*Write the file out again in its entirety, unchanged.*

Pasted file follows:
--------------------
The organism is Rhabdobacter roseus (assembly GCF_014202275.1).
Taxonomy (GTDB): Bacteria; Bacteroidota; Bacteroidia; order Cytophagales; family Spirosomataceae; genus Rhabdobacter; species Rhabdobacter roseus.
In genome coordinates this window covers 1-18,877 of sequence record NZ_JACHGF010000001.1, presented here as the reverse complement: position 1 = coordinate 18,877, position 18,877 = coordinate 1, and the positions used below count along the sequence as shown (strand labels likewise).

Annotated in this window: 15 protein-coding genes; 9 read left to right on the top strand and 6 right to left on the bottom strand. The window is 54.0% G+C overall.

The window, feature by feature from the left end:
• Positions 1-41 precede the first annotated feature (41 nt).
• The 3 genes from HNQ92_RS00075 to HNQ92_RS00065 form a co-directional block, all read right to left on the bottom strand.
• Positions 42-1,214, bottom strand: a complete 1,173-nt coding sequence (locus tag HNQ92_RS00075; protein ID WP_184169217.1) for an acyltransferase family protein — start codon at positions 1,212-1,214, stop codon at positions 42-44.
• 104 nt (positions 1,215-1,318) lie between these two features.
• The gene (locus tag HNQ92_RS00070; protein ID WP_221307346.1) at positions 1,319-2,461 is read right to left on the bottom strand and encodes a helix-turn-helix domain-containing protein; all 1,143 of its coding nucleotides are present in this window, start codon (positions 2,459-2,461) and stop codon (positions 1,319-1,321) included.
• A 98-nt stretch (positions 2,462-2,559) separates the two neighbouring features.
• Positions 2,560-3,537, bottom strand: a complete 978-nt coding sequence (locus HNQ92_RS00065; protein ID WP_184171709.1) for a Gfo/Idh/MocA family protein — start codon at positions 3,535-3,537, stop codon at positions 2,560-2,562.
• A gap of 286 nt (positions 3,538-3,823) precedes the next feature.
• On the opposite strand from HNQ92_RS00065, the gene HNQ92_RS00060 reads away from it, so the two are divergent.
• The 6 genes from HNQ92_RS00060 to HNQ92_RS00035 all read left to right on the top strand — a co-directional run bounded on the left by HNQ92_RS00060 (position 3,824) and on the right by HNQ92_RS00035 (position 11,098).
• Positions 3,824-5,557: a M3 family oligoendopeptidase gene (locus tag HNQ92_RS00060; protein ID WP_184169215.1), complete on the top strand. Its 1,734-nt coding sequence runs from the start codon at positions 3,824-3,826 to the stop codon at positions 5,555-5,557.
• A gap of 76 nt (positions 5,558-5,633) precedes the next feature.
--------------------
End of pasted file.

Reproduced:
The organism is Rhabdobacter roseus (assembly GCF_014202275.1).
Taxonomy (GTDB): Bacteria; Bacteroidota; Bacteroidia; order Cytophagales; family Spirosomataceae; genus Rhabdobacter; species Rhabdobacter roseus.
In genome coordinates this window covers 1-18,877 of sequence record NZ_JACHGF010000001.1, presented here as the reverse complement: position 1 = coordinate 18,877, position 18,877 = coordinate 1, and the positions used below count along the sequence as shown (strand labels likewise).

Annotated in this window: 15 protein-coding genes; 9 read left to right on the top strand and 6 right to left on the bottom strand. The window is 54.0% G+C overall.

The window, feature by feature from the left end:
• Positions 1-41 precede the first annotated feature (41 nt).
• The 3 genes from HNQ92_RS00075 to HNQ92_RS00065 form a co-directional block, all read right to left on the bottom strand.
• Positions 42-1,214, bottom strand: a complete 1,173-nt coding sequence (locus tag HNQ92_RS00075; protein ID WP_184169217.1) for an acyltransferase family protein — start codon at positions 1,212-1,214, stop codon at positions 42-44.
• 104 nt (positions 1,215-1,318) lie between these two features.
• The gene (locus tag HNQ92_RS00070; protein ID WP_221307346.1) at positions 1,319-2,461 is read right to left on the bottom strand and encodes a helix-turn-helix domain-containing protein; all 1,143 of its coding nucleotides are present in this window, start codon (positions 2,459-2,461) and stop codon (positions 1,319-1,321) included.
• A 98-nt stretch (positions 2,462-2,559) separates the two neighbouring features.
• Positions 2,560-3,537, bottom strand: a complete 978-nt coding sequence (locus HNQ92_RS00065; protein ID WP_184171709.1) for a Gfo/Idh/MocA family protein — start codon at positions 3,535-3,537, stop codon at positions 2,560-2,562.
• A gap of 286 nt (positions 3,538-3,823) precedes the next feature.
• On the opposite strand from HNQ92_RS00065, the gene HNQ92_RS00060 reads away from it, so the two are divergent.
• The 6 genes from HNQ92_RS00060 to HNQ92_RS00035 all read left to right on the top strand — a co-directional run bounded on the left by HNQ92_RS00060 (position 3,824) and on the right by HNQ92_RS00035 (position 11,098).
• Positions 3,824-5,557: a M3 family oligoendopeptidase gene (locus tag HNQ92_RS00060; protein ID WP_184169215.1), complete on the top strand. Its 1,734-nt coding sequence runs from the start codon at positions 3,824-3,826 to the stop codon at positions 5,555-5,557.
• A gap of 76 nt (positions 5,558-5,633) precedes the next feature.